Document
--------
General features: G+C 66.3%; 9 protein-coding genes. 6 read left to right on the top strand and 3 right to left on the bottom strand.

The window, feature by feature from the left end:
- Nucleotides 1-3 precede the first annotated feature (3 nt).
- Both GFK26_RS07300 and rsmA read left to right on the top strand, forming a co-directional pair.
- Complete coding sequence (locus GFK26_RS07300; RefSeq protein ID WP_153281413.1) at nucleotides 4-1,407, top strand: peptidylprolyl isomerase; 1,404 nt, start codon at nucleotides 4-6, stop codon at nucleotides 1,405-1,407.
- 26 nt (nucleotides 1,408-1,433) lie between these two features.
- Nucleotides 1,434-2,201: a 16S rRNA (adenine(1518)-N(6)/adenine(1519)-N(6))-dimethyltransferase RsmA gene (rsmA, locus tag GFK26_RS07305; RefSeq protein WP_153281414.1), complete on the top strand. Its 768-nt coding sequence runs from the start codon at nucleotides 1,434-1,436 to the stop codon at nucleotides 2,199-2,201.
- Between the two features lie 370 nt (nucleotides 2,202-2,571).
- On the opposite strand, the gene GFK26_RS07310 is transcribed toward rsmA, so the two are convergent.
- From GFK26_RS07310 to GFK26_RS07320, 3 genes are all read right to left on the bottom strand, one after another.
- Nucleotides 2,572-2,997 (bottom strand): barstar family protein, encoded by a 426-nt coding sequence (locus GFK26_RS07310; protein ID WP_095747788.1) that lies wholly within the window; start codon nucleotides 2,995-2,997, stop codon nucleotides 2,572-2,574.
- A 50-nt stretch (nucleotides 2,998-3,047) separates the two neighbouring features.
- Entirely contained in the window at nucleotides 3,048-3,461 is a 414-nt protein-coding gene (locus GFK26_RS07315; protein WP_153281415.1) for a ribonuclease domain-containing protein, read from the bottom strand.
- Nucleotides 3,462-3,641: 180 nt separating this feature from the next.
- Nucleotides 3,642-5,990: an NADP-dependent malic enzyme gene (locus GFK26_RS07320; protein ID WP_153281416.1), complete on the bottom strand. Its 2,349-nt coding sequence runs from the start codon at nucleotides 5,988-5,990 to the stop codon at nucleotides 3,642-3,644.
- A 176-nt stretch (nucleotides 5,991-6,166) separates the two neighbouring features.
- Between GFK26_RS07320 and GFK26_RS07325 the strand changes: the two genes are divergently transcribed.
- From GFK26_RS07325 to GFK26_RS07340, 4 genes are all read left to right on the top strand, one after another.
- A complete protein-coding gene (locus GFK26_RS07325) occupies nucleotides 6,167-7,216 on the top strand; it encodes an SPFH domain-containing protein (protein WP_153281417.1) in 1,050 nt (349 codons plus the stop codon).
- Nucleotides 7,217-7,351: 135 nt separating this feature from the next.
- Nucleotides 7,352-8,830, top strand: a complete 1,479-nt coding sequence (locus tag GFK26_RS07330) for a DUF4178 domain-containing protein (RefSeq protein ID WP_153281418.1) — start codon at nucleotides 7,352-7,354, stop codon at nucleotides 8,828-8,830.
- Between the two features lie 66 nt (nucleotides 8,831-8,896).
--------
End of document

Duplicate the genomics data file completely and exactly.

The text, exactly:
General features: G+C 66.3%; 9 protein-coding genes. 6 read left to right on the top strand and 3 right to left on the bottom strand.

The window, feature by feature from the left end:
- Nucleotides 1-3 precede the first annotated feature (3 nt).
- Both GFK26_RS07300 and rsmA read left to right on the top strand, forming a co-directional pair.
- Complete coding sequence (locus GFK26_RS07300; RefSeq protein ID WP_153281413.1) at nucleotides 4-1,407, top strand: peptidylprolyl isomerase; 1,404 nt, start codon at nucleotides 4-6, stop codon at nucleotides 1,405-1,407.
- 26 nt (nucleotides 1,408-1,433) lie between these two features.
- Nucleotides 1,434-2,201: a 16S rRNA (adenine(1518)-N(6)/adenine(1519)-N(6))-dimethyltransferase RsmA gene (rsmA, locus tag GFK26_RS07305; RefSeq protein WP_153281414.1), complete on the top strand. Its 768-nt coding sequence runs from the start codon at nucleotides 1,434-1,436 to the stop codon at nucleotides 2,199-2,201.
- Between the two features lie 370 nt (nucleotides 2,202-2,571).
- On the opposite strand, the gene GFK26_RS07310 is transcribed toward rsmA, so the two are convergent.
- From GFK26_RS07310 to GFK26_RS07320, 3 genes are all read right to left on the bottom strand, one after another.
- Nucleotides 2,572-2,997 (bottom strand): barstar family protein, encoded by a 426-nt coding sequence (locus GFK26_RS07310; protein ID WP_095747788.1) that lies wholly within the window; start codon nucleotides 2,995-2,997, stop codon nucleotides 2,572-2,574.
- A 50-nt stretch (nucleotides 2,998-3,047) separates the two neighbouring features.
- Entirely contained in the window at nucleotides 3,048-3,461 is a 414-nt protein-coding gene (locus GFK26_RS07315; protein WP_153281415.1) for a ribonuclease domain-containing protein, read from the bottom strand.
- Nucleotides 3,462-3,641: 180 nt separating this feature from the next.
- Nucleotides 3,642-5,990: an NADP-dependent malic enzyme gene (locus GFK26_RS07320; protein ID WP_153281416.1), complete on the bottom strand. Its 2,349-nt coding sequence runs from the start codon at nucleotides 5,988-5,990 to the stop codon at nucleotides 3,642-3,644.
- A 176-nt stretch (nucleotides 5,991-6,166) separates the two neighbouring features.
- Between GFK26_RS07320 and GFK26_RS07325 the strand changes: the two genes are divergently transcribed.
- From GFK26_RS07325 to GFK26_RS07340, 4 genes are all read left to right on the top strand, one after another.
- A complete protein-coding gene (locus GFK26_RS07325) occupies nucleotides 6,167-7,216 on the top strand; it encodes an SPFH domain-containing protein (protein WP_153281417.1) in 1,050 nt (349 codons plus the stop codon).
- Nucleotides 7,217-7,351: 135 nt separating this feature from the next.
- Nucleotides 7,352-8,830, top strand: a complete 1,479-nt coding sequence (locus tag GFK26_RS07330) for a DUF4178 domain-containing protein (RefSeq protein ID WP_153281418.1) — start codon at nucleotides 7,352-7,354, stop codon at nucleotides 8,828-8,830.
- Between the two features lie 66 nt (nucleotides 8,831-8,896).